Martin Ford 21 December 2018

Councils warn of impact of public health funding cuts

Councils warn of impact of public health funding cuts image

Councils have reacted angrily to ‘short-sighted’ cuts to public health funding next year by the Government.

In a ministerial statement, public health secretary Steve Brine said councils in England would receive £3.134bn ring-fenced for public health in 2019/20.

It amounts to an £85m reduction compared to this year and a fall of £531m since 2015/16, according to the Local Government Association (LGA).

Chairman of the LGA's community wellbeing board, Cllr Ian Hudspeth, said: ‘Cutting the public health budget is incredibly short-sighted and will undermine our ability to improve the public’s health, and to keep the pressure off the NHS and social care.

‘Further reductions to the public health budget reinforce the view that central Government sees prevention services as nice to do but, ultimately, non-essential.

'Interventions to tackle teenage pregnancy, air quality, child obesity, sexually transmitted infections and substance misuse cannot be seen as an added extra for health budgets.’

London Councils has costed the reduction for its member boroughs as £18.5m.

Executive member for health and care, Cllr Ray Puddifoot, said: ‘The public health services provided by London boroughs play a key role in preventing illness and promoting wellbeing.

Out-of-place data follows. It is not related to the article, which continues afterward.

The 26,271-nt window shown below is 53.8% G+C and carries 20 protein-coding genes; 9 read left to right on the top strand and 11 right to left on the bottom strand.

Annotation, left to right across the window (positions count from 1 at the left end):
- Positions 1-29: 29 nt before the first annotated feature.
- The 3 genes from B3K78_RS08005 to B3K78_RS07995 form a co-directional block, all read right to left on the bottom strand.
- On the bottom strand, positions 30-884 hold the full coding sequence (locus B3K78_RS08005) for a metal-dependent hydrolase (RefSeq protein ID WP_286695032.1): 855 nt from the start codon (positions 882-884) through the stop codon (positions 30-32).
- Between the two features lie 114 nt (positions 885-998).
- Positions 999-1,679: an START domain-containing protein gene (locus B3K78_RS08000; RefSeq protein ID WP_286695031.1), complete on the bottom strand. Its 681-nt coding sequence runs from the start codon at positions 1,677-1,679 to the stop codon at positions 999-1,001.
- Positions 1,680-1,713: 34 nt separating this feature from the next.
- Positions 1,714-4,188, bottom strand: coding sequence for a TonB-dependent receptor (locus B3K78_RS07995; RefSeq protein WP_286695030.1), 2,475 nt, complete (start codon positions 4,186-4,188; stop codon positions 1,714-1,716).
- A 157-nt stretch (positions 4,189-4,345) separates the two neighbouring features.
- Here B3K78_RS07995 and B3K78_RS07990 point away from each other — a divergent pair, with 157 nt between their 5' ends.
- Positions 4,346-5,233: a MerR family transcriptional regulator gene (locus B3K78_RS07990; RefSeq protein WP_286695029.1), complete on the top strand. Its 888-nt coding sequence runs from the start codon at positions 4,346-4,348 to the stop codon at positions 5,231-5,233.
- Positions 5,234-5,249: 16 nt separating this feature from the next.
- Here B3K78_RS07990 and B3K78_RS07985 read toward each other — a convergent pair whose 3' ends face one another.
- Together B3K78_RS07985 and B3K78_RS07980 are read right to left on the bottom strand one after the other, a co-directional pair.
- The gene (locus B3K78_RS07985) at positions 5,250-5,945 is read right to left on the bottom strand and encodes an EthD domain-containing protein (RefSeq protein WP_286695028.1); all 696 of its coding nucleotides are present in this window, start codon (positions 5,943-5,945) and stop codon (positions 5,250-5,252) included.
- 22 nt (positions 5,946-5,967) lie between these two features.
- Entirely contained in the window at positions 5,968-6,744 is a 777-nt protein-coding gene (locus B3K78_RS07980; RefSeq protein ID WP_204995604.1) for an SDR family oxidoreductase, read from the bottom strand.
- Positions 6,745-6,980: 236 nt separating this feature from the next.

‘The long-term sustainability of health and social care services depends on us all leading healthier lives.'

Cllr Hudspeth warned of the consequences of reducing funding after increasing councils' responsibilities.

He added: ‘Local authorities were eager to pick up the mantle of public health in 2013 but many will now feel that they have been handed all of the responsibility but without the appropriate resources to do so.

‘Many councils will be forced to take tough decisions about which services have to be scaled back, or stopped altogether, to plug funding gaps.'

The power of local systems to save lives image

The power of local systems to save lives

Councils and their partners could do even more to contain the spread of COVID-19 if properly funded to undertake a robust localised system of testing, tracking and tracing, argues Professor Donna Hall.
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